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Gaming Passion Series: Part 4 [Mechanics]

    Now that we’ve covered the surface of the gaming world, it’s about time we looked into the inner workings of a game, the mechanics. If you were to mention mechanics to anyone that was not a gamer, they’d probably assume you were talking about those people who fix machinery whenever they have issues. In the game world however, mechanics are essentially the skeleton of a game. Every action that the player can do in a game is an individual mechanic that the game has within it. Jumping? That’s a mechanic. Pause? That’s a mechanic. Every action is a mechanic. In this discussion, we’re going to talk about the importance of mechanics in games and what they bring to the table.

     
    mario mechanics

    As mentioned above, mechanics are every action that happens in a game. Just like a person couldn’t operate without a skeleton, a game is nothing without mechanics. So immediately, we know that mechanics are pretty much the most important piece to any game. The perfect example of this is Super Mario Bros. on NES. Think about it: in this game, the only actions you were capable of were walking, running, and most importantly jumping. Nothing else. Only in future installments could you pick things up, get power ups, and even play other characters. So why is this game so legendary and successful? It’s because Nintendo understood how minimal amount of assets and mechanics could still create a challenging interaction. While 8-bit pixels are cool to select amount of gamers, I think we can all agree that they are not the prettiest, aesthetically speaking. So Super Mario Bros. not only had minimal aesthetics, but it also had essentially no story. It gave the player an objective (later on) which was to save the princess, but the game gave no other reasoning as to why you are playing. If anything, they actually left everything up to the player. Think about it: right from the beginning, there was no tutorial. There were no directions, nothing told you to go to the right, you chose to do that yourself. The developers of Super Mario Bros. perfected the idea of leading the player without forcing them or drowning them in information. Thus, there was no need for a tutorial. Everything you knew about Mario in that game simply came from your own exploration.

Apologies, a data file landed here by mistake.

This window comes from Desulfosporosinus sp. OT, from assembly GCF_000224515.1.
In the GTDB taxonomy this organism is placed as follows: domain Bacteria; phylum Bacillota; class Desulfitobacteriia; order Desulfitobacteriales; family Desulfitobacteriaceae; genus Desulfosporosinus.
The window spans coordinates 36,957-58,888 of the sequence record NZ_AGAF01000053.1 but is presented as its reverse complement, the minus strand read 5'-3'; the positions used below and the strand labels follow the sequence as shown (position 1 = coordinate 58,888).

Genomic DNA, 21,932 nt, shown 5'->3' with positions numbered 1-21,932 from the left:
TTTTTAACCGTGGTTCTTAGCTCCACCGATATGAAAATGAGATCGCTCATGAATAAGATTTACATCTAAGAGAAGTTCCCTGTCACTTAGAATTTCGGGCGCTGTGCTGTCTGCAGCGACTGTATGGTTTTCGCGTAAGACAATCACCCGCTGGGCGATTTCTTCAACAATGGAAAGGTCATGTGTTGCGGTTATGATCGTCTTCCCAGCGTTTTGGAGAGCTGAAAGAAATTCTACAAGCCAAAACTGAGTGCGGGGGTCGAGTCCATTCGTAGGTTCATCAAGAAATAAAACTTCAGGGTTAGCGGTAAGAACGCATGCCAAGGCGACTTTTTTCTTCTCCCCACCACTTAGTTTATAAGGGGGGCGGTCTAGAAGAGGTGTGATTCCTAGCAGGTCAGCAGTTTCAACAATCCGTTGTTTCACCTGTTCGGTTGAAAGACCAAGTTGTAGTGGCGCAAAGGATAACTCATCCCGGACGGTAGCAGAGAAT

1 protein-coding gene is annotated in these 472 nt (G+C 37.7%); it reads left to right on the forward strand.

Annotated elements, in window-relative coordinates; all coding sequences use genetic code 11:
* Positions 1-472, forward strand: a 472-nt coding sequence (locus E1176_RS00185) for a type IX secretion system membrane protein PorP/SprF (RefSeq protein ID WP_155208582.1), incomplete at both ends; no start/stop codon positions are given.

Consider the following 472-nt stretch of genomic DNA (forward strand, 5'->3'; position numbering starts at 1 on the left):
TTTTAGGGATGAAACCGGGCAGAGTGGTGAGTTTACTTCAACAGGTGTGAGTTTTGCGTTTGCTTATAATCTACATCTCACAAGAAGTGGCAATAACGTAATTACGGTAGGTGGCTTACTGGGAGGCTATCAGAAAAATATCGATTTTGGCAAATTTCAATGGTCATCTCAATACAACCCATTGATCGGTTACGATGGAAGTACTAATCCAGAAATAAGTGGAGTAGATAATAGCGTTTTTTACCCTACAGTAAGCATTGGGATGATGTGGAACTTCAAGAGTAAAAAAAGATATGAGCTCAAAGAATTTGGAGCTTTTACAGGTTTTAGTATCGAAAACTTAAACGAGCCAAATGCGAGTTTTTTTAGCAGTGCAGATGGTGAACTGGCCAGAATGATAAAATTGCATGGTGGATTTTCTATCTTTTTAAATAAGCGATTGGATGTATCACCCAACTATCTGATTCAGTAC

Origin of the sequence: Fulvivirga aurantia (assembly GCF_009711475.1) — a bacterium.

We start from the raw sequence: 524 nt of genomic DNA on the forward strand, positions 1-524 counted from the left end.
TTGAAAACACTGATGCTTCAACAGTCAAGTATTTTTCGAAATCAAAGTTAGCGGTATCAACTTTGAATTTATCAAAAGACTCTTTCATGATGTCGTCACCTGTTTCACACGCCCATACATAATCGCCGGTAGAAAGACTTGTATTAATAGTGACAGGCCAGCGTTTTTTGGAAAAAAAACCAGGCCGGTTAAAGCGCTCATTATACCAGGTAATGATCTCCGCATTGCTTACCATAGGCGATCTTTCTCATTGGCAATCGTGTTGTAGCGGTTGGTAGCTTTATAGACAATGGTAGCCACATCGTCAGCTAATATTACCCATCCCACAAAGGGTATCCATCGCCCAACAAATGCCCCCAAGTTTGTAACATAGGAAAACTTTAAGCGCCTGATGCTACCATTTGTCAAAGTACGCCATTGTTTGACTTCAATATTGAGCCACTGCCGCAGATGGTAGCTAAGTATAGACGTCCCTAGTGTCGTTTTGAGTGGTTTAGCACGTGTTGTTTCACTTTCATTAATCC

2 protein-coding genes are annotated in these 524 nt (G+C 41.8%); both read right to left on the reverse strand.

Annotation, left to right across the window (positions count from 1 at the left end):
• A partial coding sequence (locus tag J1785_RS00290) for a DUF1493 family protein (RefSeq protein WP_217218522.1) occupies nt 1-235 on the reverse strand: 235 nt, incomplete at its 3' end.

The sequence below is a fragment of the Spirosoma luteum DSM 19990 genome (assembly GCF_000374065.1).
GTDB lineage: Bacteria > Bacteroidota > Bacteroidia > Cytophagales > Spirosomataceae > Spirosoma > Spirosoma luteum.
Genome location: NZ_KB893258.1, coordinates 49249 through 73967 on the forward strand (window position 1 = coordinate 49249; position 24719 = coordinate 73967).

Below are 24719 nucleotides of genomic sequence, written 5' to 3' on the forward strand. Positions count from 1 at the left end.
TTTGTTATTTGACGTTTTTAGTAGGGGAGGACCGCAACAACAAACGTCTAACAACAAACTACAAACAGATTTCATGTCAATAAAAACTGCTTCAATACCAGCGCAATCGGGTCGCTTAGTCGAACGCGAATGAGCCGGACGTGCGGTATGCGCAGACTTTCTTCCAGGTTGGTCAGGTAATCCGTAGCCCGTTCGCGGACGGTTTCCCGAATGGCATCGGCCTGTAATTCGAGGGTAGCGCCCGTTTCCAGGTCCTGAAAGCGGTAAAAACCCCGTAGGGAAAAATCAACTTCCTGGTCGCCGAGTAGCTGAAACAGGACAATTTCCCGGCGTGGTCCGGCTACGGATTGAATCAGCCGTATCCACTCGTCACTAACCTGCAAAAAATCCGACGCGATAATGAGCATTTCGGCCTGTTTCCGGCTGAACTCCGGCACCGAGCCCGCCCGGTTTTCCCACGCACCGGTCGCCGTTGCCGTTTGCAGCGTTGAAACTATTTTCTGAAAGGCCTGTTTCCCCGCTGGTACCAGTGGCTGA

Of course, Super Mario Bros. (or any NES game) was a much simpler game, with even simpler mechanics. Thus, the game was perfectly fine without any sort of tutorials. However, more recent titles are involving much more complex mechanics which require explanation to the player. In addition, certain mechanics may be assigned to specific controls (depending on the platform), thus becoming even more complex for the player to understand. Think about it: if you were given a new RPG game and there were no tutorials, what do you do when you first press start? Could you figure out every single feature the game has to offer? This is why tutorials are necessary when the mechanics a game offers become more complex.

    complex

    As technology advances, we, as gamers, become subjected to newer mechanics that would not have been possible in the early days of gaming. One such example is Virtual Reality (VR). While VR is a platform in itself, it is also a mechanic, utilizing the position of the player to determine different actions. And more is being added to VR as a whole, reaching for an immersive unlike any other.

    VR 

    It is important to note that because mechanics are every basic action in a game, it is hard to come up with more. However, that is not stopping developers from creating newer and more creative mechanics. For example, Morphies Law is an independent game that utilizes one of the most wacky mechanics ever seen in gaming. Revolving around the theme of mass, this shooter has a mechanic where shooting an enemy decreases their size and increases yours. In addition, the specific spot you shoot them in will be the only thing that shrinks, and you grows vice versa.

    morphies law

    Overall, mechanics are vastly important, pretty much the most important other than the very idea of the game. The next time you play a game, look at every action you do. You’ll see how they are all mechanics and then you’ll begin to try and figure out how it works. Will that change your experience in a game? Absolutely. Arguably, it might ruin it. But nonetheless, it’s good to be aware of such things, especially since it can make you stronger as a someone who may be trying to get into the game industry.

    Posted on Oct 3, 2017 3:23:01 PM by Jordan Leong

    Jordan Leong

    Written by Jordan Leong

    Studying Game Design at UAT.

       

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